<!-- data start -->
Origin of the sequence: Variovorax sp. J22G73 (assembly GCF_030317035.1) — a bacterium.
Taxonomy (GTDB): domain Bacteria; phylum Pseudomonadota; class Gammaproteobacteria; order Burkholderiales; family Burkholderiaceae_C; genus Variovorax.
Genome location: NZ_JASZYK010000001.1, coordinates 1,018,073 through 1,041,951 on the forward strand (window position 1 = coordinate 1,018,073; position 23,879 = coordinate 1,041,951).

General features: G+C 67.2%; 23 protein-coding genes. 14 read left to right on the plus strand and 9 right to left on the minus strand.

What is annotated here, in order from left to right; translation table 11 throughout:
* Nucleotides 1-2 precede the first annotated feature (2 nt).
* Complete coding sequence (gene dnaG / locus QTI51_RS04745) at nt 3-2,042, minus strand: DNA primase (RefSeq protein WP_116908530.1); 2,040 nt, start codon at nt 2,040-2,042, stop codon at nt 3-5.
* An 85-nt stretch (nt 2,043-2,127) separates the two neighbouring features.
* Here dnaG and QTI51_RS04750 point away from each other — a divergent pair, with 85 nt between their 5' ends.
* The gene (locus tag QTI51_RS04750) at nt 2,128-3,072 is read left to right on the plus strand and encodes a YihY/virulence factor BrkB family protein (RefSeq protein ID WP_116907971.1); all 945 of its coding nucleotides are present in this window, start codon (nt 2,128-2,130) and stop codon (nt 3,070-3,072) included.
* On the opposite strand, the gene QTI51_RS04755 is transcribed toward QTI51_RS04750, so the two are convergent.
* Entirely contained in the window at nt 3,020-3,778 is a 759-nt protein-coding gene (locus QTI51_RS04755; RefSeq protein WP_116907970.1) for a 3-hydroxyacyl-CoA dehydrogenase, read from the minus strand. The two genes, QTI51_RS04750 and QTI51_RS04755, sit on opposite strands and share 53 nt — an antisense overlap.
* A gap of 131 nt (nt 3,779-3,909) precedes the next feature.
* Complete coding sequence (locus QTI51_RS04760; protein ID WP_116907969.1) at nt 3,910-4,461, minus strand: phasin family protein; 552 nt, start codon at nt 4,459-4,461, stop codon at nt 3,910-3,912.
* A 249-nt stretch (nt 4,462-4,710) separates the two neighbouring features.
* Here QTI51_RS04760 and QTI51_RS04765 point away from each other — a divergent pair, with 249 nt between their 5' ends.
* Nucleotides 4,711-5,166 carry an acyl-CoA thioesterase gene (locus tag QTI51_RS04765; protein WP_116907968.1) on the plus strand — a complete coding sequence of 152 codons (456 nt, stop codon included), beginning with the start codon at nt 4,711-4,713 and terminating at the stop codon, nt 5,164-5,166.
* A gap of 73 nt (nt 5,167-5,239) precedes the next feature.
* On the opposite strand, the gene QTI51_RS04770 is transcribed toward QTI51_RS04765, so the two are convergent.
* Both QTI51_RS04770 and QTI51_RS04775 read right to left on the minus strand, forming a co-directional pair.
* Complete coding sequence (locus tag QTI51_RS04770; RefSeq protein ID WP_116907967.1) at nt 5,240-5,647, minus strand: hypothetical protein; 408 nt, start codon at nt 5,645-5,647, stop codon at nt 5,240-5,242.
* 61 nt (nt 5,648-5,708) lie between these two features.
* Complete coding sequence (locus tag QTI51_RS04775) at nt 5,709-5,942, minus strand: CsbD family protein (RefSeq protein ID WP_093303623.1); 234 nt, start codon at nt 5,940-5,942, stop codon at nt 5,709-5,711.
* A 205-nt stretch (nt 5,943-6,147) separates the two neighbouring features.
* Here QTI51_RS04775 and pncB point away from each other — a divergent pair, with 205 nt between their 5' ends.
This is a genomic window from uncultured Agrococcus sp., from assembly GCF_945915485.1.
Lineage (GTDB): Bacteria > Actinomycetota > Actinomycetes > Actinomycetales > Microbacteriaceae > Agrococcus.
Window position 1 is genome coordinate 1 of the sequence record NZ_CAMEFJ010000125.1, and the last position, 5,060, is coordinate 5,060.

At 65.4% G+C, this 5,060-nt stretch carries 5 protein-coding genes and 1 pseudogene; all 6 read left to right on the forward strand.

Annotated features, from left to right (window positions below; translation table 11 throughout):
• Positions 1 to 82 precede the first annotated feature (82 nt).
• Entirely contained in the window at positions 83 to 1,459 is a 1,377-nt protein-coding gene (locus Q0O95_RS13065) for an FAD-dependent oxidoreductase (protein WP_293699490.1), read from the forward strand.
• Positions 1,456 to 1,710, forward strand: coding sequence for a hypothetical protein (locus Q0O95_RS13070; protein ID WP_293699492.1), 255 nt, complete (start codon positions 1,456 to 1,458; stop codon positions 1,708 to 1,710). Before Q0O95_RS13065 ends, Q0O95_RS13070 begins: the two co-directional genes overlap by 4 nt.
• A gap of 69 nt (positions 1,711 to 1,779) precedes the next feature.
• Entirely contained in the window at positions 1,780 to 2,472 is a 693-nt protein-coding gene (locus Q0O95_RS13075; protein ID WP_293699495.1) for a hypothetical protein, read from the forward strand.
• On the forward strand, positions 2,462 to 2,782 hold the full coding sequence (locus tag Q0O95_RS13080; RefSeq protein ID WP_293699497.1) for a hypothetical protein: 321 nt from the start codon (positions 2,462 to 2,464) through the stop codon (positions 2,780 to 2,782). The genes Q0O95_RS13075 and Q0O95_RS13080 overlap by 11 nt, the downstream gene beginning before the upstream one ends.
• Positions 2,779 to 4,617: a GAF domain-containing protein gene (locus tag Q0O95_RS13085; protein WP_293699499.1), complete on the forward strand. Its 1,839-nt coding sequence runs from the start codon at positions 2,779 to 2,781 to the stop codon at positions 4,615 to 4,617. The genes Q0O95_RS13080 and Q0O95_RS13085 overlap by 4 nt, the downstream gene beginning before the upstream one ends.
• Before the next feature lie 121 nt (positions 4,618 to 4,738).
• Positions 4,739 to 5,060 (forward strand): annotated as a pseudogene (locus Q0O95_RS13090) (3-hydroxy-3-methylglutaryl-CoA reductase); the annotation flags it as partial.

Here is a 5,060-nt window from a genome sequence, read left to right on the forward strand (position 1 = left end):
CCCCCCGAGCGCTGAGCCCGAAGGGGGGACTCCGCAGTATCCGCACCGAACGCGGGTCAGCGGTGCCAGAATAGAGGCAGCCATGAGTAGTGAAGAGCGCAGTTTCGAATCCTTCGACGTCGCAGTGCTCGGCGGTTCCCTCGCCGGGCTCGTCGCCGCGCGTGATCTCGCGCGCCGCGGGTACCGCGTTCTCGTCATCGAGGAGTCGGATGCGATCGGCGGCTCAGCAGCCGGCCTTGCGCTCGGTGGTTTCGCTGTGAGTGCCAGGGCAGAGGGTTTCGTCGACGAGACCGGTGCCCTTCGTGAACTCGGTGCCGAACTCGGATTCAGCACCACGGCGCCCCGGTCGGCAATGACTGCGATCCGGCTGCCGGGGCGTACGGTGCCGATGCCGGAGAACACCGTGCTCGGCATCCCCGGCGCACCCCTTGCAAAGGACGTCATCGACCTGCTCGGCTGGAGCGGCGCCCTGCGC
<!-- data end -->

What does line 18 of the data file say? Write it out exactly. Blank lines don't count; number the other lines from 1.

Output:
* A gap of 73 nt (nt 5,167-5,239) precedes the next feature.